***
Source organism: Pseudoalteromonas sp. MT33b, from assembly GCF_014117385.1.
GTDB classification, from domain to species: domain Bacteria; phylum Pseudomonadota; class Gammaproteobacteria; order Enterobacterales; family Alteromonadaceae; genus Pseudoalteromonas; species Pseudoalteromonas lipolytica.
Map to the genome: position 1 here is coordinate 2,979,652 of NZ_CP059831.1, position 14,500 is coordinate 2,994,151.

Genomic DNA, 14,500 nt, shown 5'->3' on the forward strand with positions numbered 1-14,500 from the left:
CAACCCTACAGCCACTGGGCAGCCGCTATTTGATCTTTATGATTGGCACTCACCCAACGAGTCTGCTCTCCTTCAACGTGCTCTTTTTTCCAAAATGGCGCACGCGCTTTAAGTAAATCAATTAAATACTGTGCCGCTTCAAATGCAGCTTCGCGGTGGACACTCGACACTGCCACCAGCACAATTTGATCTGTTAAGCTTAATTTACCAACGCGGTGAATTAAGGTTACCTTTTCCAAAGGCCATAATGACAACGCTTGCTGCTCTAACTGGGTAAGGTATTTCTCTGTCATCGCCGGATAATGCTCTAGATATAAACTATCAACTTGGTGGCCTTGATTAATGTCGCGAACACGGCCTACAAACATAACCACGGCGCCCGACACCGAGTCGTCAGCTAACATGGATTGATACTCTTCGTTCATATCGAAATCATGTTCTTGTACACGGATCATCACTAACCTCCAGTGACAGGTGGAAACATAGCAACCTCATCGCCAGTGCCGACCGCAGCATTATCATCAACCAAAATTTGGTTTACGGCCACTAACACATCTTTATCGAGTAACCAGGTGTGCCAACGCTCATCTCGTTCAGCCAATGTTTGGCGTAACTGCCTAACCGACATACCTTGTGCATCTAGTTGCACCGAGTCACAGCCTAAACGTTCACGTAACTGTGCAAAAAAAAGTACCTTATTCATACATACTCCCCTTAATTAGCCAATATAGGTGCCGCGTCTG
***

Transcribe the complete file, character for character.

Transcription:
Source organism: Pseudoalteromonas sp. MT33b, from assembly GCF_014117385.1.
GTDB classification, from domain to species: domain Bacteria; phylum Pseudomonadota; class Gammaproteobacteria; order Enterobacterales; family Alteromonadaceae; genus Pseudoalteromonas; species Pseudoalteromonas lipolytica.
Map to the genome: position 1 here is coordinate 2,979,652 of NZ_CP059831.1, position 14,500 is coordinate 2,994,151.

Genomic DNA, 14,500 nt, shown 5'->3' on the forward strand with positions numbered 1-14,500 from the left:
CAACCCTACAGCCACTGGGCAGCCGCTATTTGATCTTTATGATTGGCACTCACCCAACGAGTCTGCTCTCCTTCAACGTGCTCTTTTTTCCAAAATGGCGCACGCGCTTTAAGTAAATCAATTAAATACTGTGCCGCTTCAAATGCAGCTTCGCGGTGGACACTCGACACTGCCACCAGCACAATTTGATCTGTTAAGCTTAATTTACCAACGCGGTGAATTAAGGTTACCTTTTCCAAAGGCCATAATGACAACGCTTGCTGCTCTAACTGGGTAAGGTATTTCTCTGTCATCGCCGGATAATGCTCTAGATATAAACTATCAACTTGGTGGCCTTGATTAATGTCGCGAACACGGCCTACAAACATAACCACGGCGCCCGACACCGAGTCGTCAGCTAACATGGATTGATACTCTTCGTTCATATCGAAATCATGTTCTTGTACACGGATCATCACTAACCTCCAGTGACAGGTGGAAACATAGCAACCTCATCGCCAGTGCCGACCGCAGCATTATCATCAACCAAAATTTGGTTTACGGCCACTAACACATCTTTATCGAGTAACCAGGTGTGCCAACGCTCATCTCGTTCAGCCAATGTTTGGCGTAACTGCCTAACCGACATACCTTGTGCATCTAGTTGCACCGAGTCACAGCCTAAACGTTCACGTAACTGTGCAAAAAAAAGTACCTTATTCATACATACTCCCCTTAATTAGCCAATATAGGTGCCGCGTCTG